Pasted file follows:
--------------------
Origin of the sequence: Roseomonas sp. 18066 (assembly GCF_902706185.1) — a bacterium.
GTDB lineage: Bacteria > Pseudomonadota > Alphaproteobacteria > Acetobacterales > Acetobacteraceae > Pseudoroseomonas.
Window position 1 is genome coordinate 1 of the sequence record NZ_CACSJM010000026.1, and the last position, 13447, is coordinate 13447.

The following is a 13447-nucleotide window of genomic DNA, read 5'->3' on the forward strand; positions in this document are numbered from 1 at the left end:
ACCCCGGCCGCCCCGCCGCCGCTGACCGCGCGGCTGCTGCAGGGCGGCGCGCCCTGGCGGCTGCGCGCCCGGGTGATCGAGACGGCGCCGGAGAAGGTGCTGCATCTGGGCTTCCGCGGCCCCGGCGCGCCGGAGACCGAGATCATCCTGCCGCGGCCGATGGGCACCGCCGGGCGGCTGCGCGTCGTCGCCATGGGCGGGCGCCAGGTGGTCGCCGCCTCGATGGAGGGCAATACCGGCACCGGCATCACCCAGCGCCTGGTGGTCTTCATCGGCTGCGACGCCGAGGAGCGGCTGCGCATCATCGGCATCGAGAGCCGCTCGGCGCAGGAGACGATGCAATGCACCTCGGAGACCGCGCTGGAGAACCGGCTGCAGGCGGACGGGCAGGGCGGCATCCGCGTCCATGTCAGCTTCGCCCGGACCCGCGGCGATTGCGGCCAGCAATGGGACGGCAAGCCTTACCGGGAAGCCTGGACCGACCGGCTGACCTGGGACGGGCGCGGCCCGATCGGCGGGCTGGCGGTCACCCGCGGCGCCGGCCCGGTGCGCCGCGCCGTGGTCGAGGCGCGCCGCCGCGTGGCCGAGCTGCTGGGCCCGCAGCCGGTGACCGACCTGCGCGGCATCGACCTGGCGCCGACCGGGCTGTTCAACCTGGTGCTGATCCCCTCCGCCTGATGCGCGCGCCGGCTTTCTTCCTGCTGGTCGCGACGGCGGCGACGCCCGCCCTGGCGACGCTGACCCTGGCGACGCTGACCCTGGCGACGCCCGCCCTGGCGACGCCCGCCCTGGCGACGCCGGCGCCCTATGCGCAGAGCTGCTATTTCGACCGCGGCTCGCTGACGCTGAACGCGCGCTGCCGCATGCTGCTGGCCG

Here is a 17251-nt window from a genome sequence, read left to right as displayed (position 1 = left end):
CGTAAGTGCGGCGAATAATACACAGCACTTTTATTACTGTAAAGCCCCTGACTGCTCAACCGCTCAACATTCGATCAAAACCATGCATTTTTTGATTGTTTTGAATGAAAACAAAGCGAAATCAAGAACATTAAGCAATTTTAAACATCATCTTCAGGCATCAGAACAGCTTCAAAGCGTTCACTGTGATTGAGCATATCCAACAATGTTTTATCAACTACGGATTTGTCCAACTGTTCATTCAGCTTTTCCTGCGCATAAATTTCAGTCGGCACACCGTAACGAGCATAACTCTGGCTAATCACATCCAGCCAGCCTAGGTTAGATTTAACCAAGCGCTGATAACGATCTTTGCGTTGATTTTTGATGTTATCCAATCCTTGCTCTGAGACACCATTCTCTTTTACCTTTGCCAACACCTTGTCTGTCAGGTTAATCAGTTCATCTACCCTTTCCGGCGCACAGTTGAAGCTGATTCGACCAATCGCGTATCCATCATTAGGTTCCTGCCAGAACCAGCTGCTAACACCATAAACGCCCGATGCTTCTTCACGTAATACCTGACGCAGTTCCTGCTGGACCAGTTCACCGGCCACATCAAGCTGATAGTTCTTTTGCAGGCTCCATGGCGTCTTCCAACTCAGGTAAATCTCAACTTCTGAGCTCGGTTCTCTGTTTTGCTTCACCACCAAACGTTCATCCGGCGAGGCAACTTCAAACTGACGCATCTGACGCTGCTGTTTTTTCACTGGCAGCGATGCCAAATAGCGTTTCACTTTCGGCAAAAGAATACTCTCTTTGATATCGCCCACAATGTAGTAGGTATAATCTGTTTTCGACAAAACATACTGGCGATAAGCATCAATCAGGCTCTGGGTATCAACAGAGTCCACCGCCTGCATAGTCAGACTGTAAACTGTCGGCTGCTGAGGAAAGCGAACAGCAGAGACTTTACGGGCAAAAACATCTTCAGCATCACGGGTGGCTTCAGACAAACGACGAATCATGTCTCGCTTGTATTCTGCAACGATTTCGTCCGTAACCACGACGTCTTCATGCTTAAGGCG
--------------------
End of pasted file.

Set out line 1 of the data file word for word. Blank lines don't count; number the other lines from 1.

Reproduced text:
Origin of the sequence: Roseomonas sp. 18066 (assembly GCF_902706185.1) — a bacterium.